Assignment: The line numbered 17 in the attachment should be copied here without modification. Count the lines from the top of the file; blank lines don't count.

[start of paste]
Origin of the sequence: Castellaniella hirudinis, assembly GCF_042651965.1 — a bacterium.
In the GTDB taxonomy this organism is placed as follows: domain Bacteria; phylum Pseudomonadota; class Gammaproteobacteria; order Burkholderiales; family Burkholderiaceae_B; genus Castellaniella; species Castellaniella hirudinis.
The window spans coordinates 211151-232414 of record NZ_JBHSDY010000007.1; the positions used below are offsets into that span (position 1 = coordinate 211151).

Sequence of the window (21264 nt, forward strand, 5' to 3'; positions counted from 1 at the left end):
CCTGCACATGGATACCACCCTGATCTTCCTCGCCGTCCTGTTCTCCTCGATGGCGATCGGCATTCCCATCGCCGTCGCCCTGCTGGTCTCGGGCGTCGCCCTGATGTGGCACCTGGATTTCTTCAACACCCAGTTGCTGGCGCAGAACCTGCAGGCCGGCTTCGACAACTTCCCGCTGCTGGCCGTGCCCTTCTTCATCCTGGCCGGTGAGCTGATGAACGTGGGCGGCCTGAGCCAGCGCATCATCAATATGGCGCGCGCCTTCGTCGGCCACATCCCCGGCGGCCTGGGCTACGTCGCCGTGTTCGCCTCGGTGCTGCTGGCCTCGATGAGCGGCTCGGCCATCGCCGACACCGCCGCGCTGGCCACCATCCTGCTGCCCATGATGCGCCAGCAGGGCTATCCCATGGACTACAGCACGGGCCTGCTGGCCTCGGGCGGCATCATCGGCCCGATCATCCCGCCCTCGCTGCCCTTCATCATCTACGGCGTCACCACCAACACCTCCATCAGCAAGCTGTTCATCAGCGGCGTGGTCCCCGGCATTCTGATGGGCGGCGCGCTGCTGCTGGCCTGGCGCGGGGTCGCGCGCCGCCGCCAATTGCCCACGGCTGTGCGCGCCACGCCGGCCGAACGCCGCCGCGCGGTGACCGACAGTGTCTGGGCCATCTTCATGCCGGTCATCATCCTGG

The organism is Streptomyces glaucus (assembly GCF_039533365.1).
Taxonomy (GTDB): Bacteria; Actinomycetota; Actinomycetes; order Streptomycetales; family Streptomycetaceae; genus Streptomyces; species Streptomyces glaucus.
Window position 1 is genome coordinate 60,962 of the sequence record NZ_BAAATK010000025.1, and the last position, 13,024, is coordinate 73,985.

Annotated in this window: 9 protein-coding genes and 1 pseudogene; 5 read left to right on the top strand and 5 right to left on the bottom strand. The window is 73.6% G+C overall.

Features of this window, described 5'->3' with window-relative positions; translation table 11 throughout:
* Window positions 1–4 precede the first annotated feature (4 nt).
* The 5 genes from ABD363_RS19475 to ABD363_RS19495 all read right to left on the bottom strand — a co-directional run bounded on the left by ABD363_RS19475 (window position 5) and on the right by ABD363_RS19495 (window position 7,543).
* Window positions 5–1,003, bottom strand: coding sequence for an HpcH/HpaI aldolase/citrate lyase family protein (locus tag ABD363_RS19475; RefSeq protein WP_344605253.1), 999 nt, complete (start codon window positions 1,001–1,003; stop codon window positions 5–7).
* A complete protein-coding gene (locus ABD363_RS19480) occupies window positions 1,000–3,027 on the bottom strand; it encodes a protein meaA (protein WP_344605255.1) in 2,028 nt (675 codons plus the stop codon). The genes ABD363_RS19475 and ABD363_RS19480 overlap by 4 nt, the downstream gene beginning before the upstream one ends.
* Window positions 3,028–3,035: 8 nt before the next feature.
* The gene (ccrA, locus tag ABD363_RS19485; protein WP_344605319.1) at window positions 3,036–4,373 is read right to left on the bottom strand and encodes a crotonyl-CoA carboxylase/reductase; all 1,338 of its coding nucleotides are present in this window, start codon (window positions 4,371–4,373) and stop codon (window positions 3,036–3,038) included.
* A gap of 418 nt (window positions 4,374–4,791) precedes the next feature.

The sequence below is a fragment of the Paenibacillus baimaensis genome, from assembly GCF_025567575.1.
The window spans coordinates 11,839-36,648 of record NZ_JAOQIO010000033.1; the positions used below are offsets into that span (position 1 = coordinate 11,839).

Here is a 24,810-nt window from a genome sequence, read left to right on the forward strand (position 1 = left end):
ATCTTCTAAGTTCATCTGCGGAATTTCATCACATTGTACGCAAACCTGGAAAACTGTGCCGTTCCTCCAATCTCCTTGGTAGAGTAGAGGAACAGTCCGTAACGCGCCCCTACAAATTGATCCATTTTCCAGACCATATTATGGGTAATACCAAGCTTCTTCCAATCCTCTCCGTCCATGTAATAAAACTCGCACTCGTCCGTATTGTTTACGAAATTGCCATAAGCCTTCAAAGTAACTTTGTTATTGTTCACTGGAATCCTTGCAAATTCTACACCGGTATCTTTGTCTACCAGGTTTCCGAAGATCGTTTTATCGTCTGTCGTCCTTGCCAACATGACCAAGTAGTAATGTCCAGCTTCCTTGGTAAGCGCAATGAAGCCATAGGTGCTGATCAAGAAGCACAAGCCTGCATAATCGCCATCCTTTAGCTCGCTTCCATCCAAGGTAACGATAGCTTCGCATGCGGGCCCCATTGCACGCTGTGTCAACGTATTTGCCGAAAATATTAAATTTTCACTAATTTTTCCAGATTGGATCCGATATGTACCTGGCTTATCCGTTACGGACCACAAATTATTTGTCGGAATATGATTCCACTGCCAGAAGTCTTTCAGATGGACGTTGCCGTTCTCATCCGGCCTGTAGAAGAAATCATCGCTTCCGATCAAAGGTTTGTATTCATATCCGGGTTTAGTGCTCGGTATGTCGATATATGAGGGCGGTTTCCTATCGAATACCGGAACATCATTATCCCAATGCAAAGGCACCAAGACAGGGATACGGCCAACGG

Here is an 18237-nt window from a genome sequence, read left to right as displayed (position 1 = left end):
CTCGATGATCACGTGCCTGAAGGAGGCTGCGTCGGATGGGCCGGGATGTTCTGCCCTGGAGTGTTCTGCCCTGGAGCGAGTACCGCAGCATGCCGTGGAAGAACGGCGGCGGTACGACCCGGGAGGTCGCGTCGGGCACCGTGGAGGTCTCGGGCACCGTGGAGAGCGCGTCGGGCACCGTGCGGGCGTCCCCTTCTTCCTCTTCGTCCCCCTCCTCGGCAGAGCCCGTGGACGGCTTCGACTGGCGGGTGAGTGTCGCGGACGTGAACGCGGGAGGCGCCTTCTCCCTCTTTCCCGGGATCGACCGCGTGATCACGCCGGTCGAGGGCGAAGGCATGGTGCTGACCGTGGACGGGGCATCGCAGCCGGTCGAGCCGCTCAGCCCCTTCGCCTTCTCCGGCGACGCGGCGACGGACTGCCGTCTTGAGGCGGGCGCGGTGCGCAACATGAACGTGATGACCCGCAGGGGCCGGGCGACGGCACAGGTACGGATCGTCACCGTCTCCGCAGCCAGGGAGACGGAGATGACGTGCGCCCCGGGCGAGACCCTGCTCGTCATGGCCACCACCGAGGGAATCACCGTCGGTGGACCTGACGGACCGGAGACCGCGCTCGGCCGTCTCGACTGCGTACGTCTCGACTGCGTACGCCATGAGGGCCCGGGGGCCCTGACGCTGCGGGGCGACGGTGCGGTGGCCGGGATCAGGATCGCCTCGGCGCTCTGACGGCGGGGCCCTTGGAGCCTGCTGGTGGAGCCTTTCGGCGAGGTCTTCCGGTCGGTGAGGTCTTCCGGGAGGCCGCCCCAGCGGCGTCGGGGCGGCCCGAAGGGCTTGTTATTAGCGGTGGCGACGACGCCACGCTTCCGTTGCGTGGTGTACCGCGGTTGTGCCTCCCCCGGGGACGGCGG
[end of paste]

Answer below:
* A gap of 418 nt (window positions 4,374–4,791) precedes the next feature.